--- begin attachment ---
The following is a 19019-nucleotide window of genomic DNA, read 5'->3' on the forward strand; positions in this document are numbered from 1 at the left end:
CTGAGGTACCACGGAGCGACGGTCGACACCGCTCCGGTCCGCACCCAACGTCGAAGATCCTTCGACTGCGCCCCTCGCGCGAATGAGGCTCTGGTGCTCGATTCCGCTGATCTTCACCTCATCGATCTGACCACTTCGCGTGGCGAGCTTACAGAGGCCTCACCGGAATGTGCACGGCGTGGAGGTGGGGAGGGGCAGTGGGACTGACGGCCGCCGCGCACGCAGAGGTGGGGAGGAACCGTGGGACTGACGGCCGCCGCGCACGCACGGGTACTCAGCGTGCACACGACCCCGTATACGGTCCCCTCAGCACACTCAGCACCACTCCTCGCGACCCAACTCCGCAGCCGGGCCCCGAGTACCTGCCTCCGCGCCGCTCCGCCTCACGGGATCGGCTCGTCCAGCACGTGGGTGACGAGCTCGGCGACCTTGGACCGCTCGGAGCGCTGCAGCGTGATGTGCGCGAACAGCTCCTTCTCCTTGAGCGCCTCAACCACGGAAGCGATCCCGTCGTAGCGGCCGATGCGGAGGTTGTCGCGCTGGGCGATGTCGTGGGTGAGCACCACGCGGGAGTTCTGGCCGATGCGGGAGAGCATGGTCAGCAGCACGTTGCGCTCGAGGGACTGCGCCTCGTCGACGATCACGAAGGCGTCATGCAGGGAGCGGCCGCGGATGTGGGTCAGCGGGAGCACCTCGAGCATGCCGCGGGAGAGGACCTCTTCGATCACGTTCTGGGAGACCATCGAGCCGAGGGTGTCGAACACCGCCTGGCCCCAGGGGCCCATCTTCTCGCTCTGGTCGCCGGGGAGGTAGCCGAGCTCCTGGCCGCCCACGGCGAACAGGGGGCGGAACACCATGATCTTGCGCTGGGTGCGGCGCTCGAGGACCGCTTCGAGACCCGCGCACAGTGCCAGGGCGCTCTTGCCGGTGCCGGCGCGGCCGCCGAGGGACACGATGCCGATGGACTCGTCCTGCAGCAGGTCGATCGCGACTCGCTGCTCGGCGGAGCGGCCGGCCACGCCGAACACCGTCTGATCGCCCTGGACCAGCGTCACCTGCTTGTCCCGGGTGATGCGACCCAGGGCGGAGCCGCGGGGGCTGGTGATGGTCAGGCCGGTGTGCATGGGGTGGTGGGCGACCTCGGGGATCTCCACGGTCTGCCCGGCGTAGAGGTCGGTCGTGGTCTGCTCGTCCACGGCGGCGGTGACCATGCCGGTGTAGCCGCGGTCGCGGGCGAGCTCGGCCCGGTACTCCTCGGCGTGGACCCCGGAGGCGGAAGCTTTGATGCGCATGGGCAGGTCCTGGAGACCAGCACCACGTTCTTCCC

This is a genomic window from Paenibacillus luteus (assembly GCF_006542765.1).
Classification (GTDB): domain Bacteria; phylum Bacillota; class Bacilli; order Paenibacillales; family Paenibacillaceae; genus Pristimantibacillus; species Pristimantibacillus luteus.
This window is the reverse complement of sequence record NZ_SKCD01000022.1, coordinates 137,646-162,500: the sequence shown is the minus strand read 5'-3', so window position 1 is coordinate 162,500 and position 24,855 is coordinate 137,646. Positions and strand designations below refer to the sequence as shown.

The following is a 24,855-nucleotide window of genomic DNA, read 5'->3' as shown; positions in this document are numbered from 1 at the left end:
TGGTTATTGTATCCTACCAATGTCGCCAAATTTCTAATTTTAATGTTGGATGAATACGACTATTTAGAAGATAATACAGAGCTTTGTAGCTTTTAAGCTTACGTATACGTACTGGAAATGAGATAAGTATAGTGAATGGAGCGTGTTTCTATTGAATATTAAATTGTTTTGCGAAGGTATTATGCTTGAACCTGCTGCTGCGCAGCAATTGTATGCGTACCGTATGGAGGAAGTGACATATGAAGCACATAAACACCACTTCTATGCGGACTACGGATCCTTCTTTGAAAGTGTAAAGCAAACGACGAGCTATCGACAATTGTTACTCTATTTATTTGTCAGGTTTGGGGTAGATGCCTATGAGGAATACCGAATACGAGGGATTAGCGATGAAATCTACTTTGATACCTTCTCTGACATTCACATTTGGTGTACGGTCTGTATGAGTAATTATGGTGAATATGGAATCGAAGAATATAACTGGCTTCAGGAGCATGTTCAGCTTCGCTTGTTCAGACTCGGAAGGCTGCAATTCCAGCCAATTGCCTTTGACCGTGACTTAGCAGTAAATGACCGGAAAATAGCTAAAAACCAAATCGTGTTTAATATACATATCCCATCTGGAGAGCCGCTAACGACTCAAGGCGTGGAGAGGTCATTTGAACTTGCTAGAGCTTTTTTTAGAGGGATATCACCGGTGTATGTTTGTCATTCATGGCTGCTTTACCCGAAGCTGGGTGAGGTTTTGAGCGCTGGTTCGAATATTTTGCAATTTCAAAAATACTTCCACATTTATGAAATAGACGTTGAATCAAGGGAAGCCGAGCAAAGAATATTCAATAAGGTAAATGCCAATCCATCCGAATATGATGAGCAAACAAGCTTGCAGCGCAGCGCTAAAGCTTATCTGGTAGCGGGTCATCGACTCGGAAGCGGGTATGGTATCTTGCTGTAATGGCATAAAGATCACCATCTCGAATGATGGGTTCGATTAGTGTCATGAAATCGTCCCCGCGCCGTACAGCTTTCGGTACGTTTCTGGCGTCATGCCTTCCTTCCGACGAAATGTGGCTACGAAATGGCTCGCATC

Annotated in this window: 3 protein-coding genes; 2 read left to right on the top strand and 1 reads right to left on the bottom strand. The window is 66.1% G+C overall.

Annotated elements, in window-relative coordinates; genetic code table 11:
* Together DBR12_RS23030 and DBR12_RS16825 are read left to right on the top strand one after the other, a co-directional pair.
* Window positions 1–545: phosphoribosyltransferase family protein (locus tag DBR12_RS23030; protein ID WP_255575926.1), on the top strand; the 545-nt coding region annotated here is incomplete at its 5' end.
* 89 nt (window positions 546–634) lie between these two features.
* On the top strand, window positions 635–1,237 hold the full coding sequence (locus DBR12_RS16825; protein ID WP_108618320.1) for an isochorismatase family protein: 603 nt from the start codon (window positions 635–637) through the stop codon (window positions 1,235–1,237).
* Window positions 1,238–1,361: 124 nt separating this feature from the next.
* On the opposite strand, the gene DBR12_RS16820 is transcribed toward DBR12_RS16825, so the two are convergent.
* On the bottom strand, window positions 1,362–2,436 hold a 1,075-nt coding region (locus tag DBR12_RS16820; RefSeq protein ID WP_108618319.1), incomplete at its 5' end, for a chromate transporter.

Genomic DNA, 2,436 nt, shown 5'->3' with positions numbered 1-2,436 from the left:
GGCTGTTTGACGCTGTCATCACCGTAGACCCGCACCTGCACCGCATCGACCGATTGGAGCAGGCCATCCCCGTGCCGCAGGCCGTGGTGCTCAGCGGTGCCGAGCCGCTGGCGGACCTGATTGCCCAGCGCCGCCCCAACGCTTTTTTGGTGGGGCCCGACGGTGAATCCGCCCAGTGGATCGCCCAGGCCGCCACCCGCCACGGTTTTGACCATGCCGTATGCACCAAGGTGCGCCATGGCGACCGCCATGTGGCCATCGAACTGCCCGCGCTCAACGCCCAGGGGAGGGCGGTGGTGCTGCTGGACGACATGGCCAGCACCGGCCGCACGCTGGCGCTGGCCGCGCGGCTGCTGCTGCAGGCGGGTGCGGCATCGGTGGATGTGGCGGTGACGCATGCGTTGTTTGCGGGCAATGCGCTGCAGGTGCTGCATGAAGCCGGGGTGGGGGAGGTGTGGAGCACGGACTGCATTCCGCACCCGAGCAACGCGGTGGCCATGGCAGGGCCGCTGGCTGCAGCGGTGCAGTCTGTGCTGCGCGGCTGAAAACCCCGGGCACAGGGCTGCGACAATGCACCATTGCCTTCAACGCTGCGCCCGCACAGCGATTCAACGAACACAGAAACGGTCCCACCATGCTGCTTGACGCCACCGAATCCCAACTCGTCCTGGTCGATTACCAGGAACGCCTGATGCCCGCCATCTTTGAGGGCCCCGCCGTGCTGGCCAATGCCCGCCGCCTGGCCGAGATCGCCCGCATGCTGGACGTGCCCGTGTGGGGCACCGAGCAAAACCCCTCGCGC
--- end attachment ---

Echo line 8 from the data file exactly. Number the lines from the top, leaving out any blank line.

Annotated in this window: 3 protein-coding genes; 2 read left to right on the top strand and 1 reads right to left on the bottom strand. The window is 66.1% G+C overall.